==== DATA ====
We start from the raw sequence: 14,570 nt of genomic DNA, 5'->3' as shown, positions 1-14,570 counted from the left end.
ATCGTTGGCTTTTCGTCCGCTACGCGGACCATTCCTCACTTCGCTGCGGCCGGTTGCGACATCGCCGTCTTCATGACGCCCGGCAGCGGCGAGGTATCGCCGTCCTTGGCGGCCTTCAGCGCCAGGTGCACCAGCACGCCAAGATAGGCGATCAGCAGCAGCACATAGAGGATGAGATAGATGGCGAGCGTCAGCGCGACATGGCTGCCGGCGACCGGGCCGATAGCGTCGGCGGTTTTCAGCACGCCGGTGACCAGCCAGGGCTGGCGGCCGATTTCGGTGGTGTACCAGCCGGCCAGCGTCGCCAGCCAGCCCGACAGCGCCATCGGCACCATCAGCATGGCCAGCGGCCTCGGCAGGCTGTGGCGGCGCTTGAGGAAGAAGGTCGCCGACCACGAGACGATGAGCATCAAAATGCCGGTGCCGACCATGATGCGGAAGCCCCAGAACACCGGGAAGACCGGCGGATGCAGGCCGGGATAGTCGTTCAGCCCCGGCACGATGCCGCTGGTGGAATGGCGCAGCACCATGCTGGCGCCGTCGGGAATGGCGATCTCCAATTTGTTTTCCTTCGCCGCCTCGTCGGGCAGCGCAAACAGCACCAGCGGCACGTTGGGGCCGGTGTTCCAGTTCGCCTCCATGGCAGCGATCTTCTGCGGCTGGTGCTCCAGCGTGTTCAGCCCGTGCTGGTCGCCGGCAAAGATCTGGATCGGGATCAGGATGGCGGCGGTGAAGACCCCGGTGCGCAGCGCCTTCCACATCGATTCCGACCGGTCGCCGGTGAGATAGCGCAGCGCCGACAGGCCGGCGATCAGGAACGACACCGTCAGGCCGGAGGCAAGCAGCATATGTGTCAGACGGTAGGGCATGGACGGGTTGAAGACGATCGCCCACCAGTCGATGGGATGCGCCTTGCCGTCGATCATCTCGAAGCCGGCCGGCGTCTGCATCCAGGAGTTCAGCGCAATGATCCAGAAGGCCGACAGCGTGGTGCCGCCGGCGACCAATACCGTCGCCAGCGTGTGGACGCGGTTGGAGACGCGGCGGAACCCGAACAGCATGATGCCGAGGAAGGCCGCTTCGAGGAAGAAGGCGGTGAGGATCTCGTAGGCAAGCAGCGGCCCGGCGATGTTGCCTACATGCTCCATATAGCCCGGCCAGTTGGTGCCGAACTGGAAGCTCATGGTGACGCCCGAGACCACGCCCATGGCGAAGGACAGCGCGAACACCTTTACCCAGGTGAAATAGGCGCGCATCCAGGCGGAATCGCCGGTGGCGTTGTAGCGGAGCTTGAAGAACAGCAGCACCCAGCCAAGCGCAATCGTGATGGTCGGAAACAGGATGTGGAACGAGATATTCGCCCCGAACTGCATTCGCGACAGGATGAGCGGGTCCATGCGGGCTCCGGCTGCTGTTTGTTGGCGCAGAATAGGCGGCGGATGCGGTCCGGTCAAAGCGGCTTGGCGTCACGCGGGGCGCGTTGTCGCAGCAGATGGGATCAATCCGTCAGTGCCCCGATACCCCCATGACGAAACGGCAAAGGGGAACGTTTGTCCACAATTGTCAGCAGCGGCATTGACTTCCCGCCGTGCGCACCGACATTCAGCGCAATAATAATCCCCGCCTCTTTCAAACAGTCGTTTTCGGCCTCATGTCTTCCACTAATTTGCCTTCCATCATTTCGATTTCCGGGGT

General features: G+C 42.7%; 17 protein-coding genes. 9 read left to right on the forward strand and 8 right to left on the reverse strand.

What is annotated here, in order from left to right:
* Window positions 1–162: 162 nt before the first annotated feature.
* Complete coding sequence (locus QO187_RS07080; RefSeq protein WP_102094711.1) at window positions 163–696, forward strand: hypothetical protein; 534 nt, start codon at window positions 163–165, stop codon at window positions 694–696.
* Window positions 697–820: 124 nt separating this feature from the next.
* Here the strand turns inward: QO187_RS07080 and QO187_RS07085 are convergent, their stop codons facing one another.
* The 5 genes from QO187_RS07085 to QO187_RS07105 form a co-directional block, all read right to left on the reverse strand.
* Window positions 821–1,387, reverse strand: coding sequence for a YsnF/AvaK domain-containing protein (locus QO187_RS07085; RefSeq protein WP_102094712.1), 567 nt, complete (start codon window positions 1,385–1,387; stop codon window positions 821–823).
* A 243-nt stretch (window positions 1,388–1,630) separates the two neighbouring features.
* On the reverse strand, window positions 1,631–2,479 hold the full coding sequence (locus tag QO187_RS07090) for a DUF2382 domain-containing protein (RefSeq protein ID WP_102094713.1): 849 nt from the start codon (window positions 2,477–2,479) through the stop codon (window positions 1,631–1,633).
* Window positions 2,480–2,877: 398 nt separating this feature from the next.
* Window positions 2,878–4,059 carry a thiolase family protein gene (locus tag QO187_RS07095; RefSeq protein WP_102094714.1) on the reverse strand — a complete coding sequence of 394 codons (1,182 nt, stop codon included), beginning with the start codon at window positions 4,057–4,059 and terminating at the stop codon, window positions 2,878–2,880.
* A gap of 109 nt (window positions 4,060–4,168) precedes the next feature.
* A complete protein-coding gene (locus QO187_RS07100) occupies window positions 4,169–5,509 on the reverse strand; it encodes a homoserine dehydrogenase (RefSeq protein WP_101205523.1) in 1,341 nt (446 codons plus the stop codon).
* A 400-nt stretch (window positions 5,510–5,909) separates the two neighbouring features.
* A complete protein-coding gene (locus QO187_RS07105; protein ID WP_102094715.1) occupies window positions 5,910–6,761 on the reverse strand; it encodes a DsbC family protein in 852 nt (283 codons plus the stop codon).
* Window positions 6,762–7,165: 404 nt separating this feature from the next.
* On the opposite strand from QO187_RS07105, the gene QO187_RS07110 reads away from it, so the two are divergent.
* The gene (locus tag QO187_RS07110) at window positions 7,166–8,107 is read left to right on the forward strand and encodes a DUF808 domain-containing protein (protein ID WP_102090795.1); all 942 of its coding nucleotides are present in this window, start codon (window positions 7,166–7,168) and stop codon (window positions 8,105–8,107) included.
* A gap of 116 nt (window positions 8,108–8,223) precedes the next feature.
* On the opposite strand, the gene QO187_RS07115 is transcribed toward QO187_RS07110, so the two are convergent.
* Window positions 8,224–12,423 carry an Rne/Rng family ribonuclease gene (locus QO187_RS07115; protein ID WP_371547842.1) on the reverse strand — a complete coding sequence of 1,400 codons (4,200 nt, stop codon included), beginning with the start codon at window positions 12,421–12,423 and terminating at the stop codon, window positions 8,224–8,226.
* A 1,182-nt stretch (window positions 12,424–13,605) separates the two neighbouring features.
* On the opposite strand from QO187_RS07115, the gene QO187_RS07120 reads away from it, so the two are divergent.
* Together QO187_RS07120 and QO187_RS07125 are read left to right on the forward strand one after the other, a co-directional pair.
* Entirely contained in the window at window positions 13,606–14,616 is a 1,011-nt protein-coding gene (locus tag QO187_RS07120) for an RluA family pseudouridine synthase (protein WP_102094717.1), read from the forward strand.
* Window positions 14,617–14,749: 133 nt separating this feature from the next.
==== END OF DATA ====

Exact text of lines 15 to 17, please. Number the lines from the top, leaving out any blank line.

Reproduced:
* A gap of 109 nt (window positions 4,060–4,168) precedes the next feature.
* A complete protein-coding gene (locus QO187_RS07100) occupies window positions 4,169–5,509 on the reverse strand; it encodes a homoserine dehydrogenase (RefSeq protein WP_101205523.1) in 1,341 nt (446 codons plus the stop codon).
* A 400-nt stretch (window positions 5,510–5,909) separates the two neighbouring features.